What Does It Mean To Be in a Sellers’ Market?

What does it mean to be in a Seller’s Market as a Homeowner?

What It Means To Be in a Sellers’ Market

If you’ve given even a casual thought to selling your house in the near future, this is the time to really think seriously about making a move. Here’s why this season is the ultimate sellers’ market and the optimal time to make sure your house is available for buyers who are looking for homes to purchase.

The latest Existing Home Sales Report from The National Association of Realtors (NAR) shows the inventory of houses for sale is still astonishingly low, sitting at just a 2-month supply at the current sales pace.

Historically, a 6-month supply is necessary for a ‘normal’ or ‘neutral’ market in which there are enough homes available for active buyers (See graph below):What It Means To Be in a Sellers’ Market | MyKCMWhen the supply of houses for sale is as low as it is right now, it’s much harder for buyers to find homes to purchase. As a result, competition among purchasers rises and more bidding wars take place, making it essential for buyers to submit very attractive offers.

As this happens, home prices rise and sellers are in the best position to negotiate deals that meet their ideal terms. If you put your house on the market while so few homes are available to buy, it will likely get a lot of attention from hopeful buyers.

Today, there are many buyers who are ready, willing, and able to purchase a home. Low mortgage rates and a year filled with unique changes have prompted buyers to think differently about where they live – and they’re taking action. The supply of homes for sale is not keeping up with this high demand, making now the optimal time to sell your house.

Bottom Line

Home prices are appreciating in today’s sellers’ market. Making your home available over the coming weeks will give you the most exposure to buyers who will actively compete against each other to purchase it.

Jim Armstrong
Armstrong Field Real Estate

Don’t Go to Open Houses…

…unless you are prepared to make an offer.

But I just want to get an idea of what’s on the market.Open Houses in Salem MA

It’s great that you want to see what’s on the market, but you can actually do that from the comfort of your own home (or apartment) on any of the real estate search websites. What happens if you see a house that you really love? Are you fully prepared to make an offer – or to be totally disappointed that you can’t make one?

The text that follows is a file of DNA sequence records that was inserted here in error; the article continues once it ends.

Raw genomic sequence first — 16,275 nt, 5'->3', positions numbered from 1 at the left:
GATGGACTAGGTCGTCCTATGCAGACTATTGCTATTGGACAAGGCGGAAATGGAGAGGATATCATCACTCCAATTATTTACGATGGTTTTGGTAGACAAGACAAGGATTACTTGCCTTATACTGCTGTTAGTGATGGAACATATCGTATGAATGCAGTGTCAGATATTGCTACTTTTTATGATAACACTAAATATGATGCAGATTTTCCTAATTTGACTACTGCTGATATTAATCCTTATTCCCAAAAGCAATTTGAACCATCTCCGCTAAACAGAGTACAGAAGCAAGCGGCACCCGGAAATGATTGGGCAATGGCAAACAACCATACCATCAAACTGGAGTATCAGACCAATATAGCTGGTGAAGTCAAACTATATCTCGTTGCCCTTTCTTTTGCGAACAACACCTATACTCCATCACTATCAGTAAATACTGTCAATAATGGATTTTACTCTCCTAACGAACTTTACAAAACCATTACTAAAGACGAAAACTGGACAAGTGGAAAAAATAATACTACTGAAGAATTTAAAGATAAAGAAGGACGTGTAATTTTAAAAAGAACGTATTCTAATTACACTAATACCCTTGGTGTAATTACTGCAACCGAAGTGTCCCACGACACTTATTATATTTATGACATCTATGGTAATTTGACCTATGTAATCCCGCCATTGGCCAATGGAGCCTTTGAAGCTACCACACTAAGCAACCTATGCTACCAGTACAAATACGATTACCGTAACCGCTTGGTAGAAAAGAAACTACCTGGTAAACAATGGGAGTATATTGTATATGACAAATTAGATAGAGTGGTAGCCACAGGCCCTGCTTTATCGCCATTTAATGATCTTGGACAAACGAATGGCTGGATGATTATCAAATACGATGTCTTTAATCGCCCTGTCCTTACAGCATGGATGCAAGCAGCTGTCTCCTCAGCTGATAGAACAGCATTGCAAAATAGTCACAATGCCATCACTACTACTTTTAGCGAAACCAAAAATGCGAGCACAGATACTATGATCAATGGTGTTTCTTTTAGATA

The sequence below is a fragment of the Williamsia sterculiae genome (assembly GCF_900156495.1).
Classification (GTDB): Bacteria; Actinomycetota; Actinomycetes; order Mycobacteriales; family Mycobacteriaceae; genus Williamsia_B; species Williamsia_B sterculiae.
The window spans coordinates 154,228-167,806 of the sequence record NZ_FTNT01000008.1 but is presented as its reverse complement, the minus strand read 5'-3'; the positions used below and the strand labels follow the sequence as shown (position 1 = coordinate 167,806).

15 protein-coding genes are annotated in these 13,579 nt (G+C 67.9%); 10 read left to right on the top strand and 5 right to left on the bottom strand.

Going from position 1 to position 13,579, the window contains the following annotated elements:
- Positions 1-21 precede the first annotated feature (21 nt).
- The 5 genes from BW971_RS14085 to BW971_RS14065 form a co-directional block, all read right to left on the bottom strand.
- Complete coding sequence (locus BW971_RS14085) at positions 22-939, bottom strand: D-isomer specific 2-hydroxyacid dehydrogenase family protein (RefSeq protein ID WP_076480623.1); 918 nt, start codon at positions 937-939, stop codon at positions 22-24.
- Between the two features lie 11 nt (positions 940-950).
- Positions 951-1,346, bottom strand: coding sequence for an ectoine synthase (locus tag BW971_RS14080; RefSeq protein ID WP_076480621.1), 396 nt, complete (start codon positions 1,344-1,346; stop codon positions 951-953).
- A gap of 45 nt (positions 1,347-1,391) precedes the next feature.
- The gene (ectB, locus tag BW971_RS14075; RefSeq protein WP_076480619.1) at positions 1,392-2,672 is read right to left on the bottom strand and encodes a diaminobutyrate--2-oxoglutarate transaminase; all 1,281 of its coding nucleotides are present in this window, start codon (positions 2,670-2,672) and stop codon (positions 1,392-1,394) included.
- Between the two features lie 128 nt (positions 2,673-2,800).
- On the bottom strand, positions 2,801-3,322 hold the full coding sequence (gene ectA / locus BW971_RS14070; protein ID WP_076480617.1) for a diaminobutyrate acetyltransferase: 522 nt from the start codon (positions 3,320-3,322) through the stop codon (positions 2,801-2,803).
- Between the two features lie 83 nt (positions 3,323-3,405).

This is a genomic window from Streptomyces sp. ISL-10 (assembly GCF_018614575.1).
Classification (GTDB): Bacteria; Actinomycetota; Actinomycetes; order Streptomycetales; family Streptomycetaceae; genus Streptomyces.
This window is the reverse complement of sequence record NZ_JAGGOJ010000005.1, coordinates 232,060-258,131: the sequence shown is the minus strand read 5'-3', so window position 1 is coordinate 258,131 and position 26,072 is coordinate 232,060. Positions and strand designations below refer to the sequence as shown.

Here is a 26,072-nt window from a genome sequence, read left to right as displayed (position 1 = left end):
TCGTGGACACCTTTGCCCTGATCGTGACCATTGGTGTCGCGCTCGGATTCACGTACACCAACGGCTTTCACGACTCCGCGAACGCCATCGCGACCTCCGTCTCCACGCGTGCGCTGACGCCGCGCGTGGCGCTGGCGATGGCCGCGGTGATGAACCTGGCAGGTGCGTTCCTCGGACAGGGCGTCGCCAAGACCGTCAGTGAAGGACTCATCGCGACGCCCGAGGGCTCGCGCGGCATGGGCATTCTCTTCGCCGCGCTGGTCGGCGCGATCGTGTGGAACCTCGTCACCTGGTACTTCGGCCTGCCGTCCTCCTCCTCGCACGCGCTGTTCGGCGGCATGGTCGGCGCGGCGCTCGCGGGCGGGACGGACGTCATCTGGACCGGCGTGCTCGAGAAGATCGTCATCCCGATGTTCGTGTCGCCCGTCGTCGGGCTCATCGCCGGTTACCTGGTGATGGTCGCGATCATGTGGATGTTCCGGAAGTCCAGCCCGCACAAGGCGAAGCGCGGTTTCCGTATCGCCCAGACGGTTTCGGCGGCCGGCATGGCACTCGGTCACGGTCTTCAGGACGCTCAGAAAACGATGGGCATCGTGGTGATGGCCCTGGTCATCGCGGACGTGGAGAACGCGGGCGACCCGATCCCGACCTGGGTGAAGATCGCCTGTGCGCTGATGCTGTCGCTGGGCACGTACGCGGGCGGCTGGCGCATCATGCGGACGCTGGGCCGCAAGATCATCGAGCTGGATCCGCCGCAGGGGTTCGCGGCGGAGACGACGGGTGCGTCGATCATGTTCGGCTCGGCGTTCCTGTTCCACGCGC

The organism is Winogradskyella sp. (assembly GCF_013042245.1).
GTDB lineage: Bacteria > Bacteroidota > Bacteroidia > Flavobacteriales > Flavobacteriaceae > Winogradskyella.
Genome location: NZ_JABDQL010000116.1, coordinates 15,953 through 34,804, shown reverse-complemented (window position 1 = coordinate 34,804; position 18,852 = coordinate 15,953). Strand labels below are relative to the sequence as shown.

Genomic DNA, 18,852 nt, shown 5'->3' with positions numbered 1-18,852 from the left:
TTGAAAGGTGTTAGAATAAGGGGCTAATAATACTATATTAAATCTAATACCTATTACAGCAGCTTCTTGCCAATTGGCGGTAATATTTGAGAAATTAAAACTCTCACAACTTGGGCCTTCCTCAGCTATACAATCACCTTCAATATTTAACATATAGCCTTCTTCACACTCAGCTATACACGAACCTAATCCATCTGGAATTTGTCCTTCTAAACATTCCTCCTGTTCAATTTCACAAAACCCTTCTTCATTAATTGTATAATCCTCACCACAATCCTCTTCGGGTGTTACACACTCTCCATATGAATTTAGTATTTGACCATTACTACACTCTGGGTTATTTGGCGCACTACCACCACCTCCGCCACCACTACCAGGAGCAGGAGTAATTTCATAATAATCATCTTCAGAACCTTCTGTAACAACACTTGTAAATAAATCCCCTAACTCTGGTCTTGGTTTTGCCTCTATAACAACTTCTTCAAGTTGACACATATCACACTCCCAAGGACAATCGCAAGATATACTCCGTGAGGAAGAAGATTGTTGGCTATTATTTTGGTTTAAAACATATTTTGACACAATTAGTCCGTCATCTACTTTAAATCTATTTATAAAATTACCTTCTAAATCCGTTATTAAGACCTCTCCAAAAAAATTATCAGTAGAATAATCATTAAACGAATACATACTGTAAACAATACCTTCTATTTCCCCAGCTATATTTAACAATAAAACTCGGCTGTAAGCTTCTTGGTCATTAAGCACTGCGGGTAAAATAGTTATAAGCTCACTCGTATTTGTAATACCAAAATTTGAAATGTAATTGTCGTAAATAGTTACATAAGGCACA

Here’s what you need to know before going to an Open House.

  • Be pre-approved for a mortgage by a well-known local lender. Those internet mortgage websites are convenient, but they do not hold as much clout to the listing agent as your local bank or mortgage company. Make sure your mortgage person communicates well and is available to talk with the listing agent after you make your offer. It is a very common practice for the listing agent to verify any pre-approvals that accompany offers. If your mortgage person does not return that phone call, it gives the impression to the listing agent that he or she will be poor at communicating through the entire buying process. This could hurt your chances of your offer being accepted by the seller. If you are a cash buyer you have an advantage, but you still need to provide evidence that you have the cash with a bank statement or letter from your bank stating that you have the funds to complete the purchase
  • If possible, have your REALTOR come to the open house with you so they can get an idea of the competition, and the condition and value of the property. Though they can do that just by looking at the MLS, they may be able to get some insight on the home from the listing agent who is hosting the open house.
  •  Be prepared to make an offer shortly after seeing the property. Because of the competition, most listing agents are only giving 24 to 48 hours to make an offer.
  • Make sure your finances are in shape and you have the cash to put down with the offer, which is typically $1,000, and with the signing of the purchase and sale agreement (P&S) that occurs approximately10 days later. The second deposit is typically 5% of the purchase price but that can be negotiated, especially if you are financing more than 95% of the property.
  • Once your offer is accepted you are going to have to contact a home inspector and an attorney immediately. Your REALTOR can help you with finding each of these professionals. The home inspection is typically done within 7 to 10 days of your offer being accepted, and before signing the P&S.

Being prepared is one of the most important things you can do when making an offer. There’s typically no time after an open house to contact a lender to get pre-approved since the process usually takes 2-3 days to get a solid, verified pre-approval. So if you don’t have that pre-approval letter in hand, go get it now, and then you can start going to open houses.

Jim Armstrong
Armstrong FIeld Real Estate